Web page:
A simple scissors-type motion that changes the orientation of one small clump of atoms relative to another may be the key to how living cells and microorganisms sense and respond to their environment, according to a recent study by a team of LBL and UC Berkeley researchers.
The team has made the first determinations of the three- dimensional structures of the sensing region or "domain" of a special type of protein -- called a "transmembrane receptor" -- that receives information from the environment outside the cell and transmits it inside the cell for processing.
Sung Hou Kim, director of LBL's Structural Biology Division (formerly Chemical Biodynamics) and professor of chemistry with UC Berkeley, working with Daniel Koshland Jr., of UCB's Biochemistry Department, and other collaborators, used x-ray crystallography to study the structure of a receptor on a bacterium "Salmonella typhimurium") that detects the presence of an amino acid, "aspartate," which is as an essential nutrient for the bacterium.
"The receptor perceives the presence of aspartate and signals the cell to move toward an increasing concentration of the nutrient," says Kim. "We have determined the three-dimensional structure of the aspartate-binding region of the receptor both with and without the aspartate attached."
Knowledge of the structures of the two forms of the receptor is not only a major step towards understanding the mechanisms of transmembrane signalling, Kim says, but also gives helpful information for the development of "target-seeking" microorganisms that can be used to detect certain toxic chemicals and to treat diseases.
Although it is believed that in most cases, transmembrane receptor information is transferred from the outside of the cell to the inside of the cell through conformational changes in the protein, the mechanism behind this signalling process has been obscure in part because it is difficult to crystallize any transmembrane receptor.
The aspartate receptor, which has been extensively studied, is a member of a large family of bacterial protein receptors and is similar to mammalian receptors for such things as low-density lipoproteins, insulin, and both epidermal and platelet-derived growth factors.
After crystallizing the sensing domain of aspartate receptors, the LBL-UCB researchers had the material irradiated with x-ray beams at the Photon Factory in Tsukuba, Japan, and the Stanford Synchrotron Radiation Laboratory. Through computer analysis of the x-ray data, three-dimensional structures of the receptor's sensing domain were obtained at a resolution of 2.0 angstroms. (One angstrom is about four billionths of an inch.) These structures were then used to construct a molecular model of the entire receptor complex, including the transmembrane domain that is connected to the "effector" domain within the cell's cytoplasm.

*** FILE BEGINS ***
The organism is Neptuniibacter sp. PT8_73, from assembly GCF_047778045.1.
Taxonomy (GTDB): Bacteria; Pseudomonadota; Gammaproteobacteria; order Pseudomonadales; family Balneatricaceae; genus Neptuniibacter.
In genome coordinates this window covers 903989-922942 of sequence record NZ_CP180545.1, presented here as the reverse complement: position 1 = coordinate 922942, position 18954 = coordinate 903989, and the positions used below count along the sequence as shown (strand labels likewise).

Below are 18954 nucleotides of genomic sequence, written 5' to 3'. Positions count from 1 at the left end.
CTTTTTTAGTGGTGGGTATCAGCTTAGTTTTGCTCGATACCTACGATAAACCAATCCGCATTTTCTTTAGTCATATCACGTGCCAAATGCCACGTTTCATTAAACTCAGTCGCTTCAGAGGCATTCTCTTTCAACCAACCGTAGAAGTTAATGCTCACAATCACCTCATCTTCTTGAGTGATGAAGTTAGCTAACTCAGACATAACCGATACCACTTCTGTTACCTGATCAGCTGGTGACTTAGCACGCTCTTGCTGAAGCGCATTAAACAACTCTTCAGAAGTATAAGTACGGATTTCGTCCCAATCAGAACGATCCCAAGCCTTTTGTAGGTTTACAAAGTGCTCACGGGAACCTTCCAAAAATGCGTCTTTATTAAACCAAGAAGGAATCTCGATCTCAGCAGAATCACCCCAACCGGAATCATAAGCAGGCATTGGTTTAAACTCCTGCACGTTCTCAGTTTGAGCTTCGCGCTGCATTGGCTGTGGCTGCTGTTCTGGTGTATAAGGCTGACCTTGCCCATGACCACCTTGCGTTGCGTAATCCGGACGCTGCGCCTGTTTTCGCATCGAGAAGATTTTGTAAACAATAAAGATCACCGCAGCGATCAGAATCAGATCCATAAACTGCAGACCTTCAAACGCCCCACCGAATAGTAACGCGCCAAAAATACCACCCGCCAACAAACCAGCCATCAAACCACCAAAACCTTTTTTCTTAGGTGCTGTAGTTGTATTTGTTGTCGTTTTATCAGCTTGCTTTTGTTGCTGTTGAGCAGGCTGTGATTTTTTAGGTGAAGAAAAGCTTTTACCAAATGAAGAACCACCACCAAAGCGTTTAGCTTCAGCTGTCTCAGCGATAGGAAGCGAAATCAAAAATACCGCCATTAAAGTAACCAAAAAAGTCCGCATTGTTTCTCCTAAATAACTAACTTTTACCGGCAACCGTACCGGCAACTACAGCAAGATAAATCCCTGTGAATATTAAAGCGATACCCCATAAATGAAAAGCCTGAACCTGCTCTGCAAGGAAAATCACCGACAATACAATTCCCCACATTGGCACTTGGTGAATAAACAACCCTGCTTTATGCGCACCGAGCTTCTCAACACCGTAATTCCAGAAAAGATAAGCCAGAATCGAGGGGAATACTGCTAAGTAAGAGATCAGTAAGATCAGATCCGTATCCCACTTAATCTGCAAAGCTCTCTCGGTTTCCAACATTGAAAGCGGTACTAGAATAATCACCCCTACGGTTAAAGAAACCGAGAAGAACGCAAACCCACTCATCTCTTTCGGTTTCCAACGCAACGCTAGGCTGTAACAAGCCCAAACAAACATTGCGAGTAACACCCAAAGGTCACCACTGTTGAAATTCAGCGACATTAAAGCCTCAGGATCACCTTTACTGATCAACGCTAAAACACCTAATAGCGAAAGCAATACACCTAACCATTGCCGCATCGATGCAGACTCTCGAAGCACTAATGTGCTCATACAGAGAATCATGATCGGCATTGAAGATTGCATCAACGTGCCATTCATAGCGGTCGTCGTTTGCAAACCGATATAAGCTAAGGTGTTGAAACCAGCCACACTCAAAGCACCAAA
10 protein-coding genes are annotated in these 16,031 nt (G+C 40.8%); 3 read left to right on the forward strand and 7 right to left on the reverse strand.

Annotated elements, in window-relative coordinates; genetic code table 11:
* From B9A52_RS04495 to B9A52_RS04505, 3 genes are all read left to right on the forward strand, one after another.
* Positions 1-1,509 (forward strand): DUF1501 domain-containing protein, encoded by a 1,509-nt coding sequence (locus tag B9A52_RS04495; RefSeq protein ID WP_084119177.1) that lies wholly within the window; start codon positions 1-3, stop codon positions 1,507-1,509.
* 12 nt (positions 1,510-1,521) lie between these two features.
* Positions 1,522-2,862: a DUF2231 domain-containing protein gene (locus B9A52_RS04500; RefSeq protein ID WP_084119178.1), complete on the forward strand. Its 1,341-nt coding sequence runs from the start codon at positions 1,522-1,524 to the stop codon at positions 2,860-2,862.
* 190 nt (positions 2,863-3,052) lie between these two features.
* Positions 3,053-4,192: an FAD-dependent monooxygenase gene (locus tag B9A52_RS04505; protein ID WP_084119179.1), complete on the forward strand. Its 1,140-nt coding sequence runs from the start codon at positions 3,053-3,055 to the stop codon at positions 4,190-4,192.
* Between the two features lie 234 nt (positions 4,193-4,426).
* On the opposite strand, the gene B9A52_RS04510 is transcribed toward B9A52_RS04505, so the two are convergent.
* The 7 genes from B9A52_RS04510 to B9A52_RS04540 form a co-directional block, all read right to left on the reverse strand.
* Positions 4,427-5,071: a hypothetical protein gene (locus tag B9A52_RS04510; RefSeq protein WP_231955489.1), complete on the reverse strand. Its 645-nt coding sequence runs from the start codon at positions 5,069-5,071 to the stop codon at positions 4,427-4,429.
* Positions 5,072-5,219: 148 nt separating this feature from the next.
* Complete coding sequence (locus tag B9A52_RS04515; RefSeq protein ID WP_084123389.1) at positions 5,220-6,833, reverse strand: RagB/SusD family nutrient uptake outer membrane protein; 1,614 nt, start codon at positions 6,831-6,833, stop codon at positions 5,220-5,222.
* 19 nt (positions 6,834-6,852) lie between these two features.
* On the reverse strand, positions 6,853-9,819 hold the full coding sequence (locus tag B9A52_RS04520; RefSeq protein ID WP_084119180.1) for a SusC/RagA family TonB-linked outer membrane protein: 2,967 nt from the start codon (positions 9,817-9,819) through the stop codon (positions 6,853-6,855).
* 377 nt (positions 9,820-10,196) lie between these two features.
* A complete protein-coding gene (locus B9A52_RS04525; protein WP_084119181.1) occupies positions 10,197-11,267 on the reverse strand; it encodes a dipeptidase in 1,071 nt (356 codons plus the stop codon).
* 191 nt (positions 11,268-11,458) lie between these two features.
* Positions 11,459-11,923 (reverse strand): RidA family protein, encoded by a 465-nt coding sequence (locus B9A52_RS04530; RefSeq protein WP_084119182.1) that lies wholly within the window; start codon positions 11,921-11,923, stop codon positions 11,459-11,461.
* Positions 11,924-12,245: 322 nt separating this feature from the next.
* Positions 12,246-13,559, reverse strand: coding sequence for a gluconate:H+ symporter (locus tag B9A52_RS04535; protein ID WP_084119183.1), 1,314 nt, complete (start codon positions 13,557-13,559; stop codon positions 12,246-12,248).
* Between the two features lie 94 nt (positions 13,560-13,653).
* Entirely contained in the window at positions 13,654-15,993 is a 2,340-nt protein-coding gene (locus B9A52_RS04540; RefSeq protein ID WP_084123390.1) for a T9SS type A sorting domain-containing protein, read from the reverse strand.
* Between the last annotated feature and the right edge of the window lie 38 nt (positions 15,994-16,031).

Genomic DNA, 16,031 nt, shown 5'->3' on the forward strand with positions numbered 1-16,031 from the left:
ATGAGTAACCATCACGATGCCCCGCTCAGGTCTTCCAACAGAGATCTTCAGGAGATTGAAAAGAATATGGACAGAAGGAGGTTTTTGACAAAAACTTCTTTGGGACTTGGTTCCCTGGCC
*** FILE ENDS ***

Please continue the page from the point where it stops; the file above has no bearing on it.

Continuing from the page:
The sensing domain of the aspartate receptor was revealed to be a dimer, a molecule consisting of two subunits. Each of these subunits consists of four structural elements called "alpha helices" -- two long and two short -- that form a football-shaped bundle. These helices are the key to the signalling mechanism since they continue through the membrane.
"The binding of aspartate must affect the helices over a distance exceeding 120 angstroms, from the binding site at the top of the receptor (which can be located more than 60 angstroms outside of the membrane surface) down to the point of signal action in the cytoplasm," says Kim.
From the x-ray crystallographic patterns, it was determined that the aspartate binding site is at the interface between the two subunits of the dimer. Aspartate binds between two alpha helices of one unit and one alpha helix of the other in a highly charged pocket that engulfs almost the entire surface area of the captured molecule.
"The effect of aspartate binding is to bring the binding-pocket residues from both subunits closer together," says Kim. "Aspartate locks the dimer into a tighter complex by both the gain of attractive and loss of repulsive electrostatic interactions."
This conformational change in the extracellular domain is transmitted through the receptor's transmembrane domain and into the effector domain which, in response, changes its conformation. This second conformational change sends a signal through the cytoplasm that causes the bacterium's flagella to rotate in such a way that the organism swims toward the source of the aspartate.
Although there are significant differences between the aspartate receptor and mammalian transmembrane receptors, Kim and his colleagues believe there are enough structural similarities to suggest that the conformational change observed in this receptor is a signalling mechanism common to many different types of receptors.
In addition to Kim and Koshland, other members of the research team that did this work included Michael Milburn, Gilbert Prive, Daniel Milligan, William Scott, Joanne Yeh, and Jarmila Jancarik. The research was first reported in the Nov. 29, 1991 issue of Science Magazine.